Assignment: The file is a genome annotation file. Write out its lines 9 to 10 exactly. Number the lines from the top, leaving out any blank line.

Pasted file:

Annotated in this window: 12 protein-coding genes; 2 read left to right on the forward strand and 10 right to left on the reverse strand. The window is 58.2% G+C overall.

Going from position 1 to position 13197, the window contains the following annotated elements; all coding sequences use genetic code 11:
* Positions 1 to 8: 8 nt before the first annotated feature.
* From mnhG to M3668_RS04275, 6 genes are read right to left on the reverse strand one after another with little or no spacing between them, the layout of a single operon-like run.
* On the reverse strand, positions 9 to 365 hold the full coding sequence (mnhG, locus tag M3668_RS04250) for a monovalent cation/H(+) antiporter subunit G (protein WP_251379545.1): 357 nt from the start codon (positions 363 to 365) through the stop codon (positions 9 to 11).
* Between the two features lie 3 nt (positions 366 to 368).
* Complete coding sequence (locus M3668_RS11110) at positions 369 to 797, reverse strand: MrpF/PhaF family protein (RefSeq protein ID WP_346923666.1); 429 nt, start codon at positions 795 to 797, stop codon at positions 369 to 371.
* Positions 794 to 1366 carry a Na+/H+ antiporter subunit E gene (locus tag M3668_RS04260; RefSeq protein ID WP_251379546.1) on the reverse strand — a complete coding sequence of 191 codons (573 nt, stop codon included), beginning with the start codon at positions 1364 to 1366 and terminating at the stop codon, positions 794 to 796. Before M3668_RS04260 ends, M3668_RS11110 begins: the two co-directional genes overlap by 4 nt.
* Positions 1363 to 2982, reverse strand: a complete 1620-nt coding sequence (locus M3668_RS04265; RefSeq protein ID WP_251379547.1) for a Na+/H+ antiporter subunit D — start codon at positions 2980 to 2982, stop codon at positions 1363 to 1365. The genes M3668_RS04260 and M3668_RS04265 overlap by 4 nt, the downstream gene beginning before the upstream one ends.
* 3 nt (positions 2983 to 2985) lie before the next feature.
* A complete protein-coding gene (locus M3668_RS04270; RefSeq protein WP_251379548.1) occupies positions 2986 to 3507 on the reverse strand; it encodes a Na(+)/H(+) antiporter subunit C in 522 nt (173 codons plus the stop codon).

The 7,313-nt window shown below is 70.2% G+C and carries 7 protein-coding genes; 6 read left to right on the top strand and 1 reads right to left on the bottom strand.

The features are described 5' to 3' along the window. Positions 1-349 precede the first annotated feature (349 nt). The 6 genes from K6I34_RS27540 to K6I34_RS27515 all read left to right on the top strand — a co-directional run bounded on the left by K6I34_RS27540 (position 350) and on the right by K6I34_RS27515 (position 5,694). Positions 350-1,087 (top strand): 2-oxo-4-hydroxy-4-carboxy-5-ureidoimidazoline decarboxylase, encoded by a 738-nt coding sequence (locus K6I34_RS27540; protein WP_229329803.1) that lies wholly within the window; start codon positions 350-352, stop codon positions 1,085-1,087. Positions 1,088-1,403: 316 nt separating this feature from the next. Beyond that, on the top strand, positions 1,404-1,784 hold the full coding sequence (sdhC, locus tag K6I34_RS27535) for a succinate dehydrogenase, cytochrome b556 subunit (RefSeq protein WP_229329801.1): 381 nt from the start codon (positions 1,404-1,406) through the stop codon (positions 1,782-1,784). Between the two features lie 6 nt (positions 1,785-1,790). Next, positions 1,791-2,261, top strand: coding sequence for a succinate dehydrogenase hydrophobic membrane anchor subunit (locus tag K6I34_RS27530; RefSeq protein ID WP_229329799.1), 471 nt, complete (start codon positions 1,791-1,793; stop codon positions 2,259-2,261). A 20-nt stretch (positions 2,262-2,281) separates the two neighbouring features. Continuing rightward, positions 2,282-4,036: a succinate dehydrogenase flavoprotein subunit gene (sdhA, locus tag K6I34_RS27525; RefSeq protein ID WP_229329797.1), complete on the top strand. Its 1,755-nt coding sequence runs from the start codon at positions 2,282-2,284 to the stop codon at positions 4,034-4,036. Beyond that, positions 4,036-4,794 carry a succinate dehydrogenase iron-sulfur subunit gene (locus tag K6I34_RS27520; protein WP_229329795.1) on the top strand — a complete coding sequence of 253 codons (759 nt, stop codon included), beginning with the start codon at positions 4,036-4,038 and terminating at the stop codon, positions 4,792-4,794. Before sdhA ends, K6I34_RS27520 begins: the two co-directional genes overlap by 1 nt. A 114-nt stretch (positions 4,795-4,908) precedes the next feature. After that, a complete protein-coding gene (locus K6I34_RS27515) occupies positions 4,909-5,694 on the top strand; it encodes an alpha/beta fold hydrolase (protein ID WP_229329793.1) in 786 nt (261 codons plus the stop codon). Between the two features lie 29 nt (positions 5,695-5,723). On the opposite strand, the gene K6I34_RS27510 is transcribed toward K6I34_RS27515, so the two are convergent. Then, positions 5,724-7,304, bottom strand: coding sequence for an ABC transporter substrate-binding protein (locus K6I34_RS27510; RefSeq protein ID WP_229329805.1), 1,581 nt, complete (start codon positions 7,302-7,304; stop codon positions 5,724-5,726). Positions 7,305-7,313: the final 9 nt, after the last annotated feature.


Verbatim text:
* Positions 1363 to 2982, reverse strand: a complete 1620-nt coding sequence (locus M3668_RS04265; RefSeq protein ID WP_251379547.1) for a Na+/H+ antiporter subunit D — start codon at positions 2980 to 2982, stop codon at positions 1363 to 1365. The genes M3668_RS04260 and M3668_RS04265 overlap by 4 nt, the downstream gene beginning before the upstream one ends.
* 3 nt (positions 2983 to 2985) lie before the next feature.